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Tina Keane
Describing Tina Keane as a 'video artist' alludes to the medium she has most consistently used but tells little about the nature of her practice.

In fact such categorisations impoverish not only the art work itself but its links with contemporary life and reality. Tina Keane's presentations range from images on a single screen to installations of monitors dispersed in space combined with other elements producing light, movement and sound. They represent, in one sense, the seizing of poetic possibilities in an information-laden environment where the 'screen' takes every kind of shape and form, from domestic TV to surveillance monitors, from hand-held gameboys to the great public screens in city centres, airports and sports arenas. In fact a single theme in Tina Keane's work can sometimes be traced across such a spectrum of formats. This is the case with the theme of the diver and the pool. It has appeared in the form of a single screen video (Neon Diver, 1990), as an installation (Diver, Stoke on Trent City Museum and Art Gallery, 1987), and as a giant hoarding on the Spectacolour screen at Piccadilly Circus (Circus Diver, 1989).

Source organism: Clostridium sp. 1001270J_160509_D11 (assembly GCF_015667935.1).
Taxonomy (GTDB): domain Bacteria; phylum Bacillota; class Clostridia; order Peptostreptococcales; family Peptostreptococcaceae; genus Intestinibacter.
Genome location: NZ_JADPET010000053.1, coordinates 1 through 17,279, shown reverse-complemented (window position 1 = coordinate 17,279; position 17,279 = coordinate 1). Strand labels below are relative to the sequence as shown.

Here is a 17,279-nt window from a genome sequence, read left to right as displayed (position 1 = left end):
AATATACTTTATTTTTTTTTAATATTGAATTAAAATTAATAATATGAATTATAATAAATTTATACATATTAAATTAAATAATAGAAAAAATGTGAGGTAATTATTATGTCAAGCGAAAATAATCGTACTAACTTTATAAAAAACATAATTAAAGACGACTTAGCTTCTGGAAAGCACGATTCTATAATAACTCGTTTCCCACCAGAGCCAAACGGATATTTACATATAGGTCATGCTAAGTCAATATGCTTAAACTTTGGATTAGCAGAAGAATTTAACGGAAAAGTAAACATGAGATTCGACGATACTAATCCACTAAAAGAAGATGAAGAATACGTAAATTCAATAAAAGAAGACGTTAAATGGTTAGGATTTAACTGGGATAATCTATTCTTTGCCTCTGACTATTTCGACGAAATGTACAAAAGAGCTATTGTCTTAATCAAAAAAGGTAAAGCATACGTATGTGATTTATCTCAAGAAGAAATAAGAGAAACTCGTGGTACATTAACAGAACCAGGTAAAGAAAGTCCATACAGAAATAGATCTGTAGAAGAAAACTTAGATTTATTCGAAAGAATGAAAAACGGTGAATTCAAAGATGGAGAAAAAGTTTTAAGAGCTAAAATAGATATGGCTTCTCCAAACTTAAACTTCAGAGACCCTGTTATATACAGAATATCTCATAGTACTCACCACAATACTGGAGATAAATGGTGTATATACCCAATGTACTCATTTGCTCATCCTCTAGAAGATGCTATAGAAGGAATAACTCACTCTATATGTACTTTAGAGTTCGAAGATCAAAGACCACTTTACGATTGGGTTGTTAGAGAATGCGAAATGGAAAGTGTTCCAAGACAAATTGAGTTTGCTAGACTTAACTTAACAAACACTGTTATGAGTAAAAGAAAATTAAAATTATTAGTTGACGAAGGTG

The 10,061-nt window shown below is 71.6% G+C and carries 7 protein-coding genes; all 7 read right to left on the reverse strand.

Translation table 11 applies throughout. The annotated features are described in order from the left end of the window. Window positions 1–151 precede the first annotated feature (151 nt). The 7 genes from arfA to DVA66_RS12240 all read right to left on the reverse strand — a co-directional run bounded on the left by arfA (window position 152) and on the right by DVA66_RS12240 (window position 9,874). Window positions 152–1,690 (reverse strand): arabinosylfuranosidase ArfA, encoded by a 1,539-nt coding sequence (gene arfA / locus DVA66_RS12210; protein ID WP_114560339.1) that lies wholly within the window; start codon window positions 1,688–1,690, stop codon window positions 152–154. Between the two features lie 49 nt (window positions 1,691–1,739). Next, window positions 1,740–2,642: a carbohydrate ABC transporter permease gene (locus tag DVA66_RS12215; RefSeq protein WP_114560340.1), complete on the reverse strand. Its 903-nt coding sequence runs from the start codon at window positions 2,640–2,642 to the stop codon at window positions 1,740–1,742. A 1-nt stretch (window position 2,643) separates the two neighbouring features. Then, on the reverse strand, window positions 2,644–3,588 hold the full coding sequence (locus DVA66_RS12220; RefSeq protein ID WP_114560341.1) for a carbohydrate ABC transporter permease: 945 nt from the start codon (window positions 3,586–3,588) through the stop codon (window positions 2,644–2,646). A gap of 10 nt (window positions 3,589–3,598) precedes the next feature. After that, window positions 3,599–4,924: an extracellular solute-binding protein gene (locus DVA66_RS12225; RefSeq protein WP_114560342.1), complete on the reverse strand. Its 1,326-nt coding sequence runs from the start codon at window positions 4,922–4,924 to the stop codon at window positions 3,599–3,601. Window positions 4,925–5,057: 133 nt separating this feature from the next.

For Tina Keane, "the pool is a metaphor for Identity, Pleasure and Voyeurism". Growing out of the water/electronic energy symbiosis of early works like Shadow of a Journey, the diver theme, in the artist's words, portrays women's bodies as a source of "purposeful action and hedonism", and "an identity free from constraints". The pool further provides a scenario which combines perceptions above and below an "Illusory surface", which Tina Keane uses to challenge simplistic responses.

Still from Neon Diver by Tina Keane, 1990
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